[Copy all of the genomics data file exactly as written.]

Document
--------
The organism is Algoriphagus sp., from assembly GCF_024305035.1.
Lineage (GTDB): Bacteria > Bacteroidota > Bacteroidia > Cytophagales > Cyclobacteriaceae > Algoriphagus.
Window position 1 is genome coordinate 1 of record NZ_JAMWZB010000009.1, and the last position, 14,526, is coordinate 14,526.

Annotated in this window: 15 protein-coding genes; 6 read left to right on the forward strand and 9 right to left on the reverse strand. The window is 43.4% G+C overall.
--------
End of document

The organism is Algoriphagus sp., from assembly GCF_024305035.1.
Lineage (GTDB): Bacteria > Bacteroidota > Bacteroidia > Cytophagales > Cyclobacteriaceae > Algoriphagus.
Window position 1 is genome coordinate 1 of record NZ_JAMWZB010000009.1, and the last position, 14,526, is coordinate 14,526.

Annotated in this window: 15 protein-coding genes; 6 read left to right on the forward strand and 9 right to left on the reverse strand. The window is 43.4% G+C overall.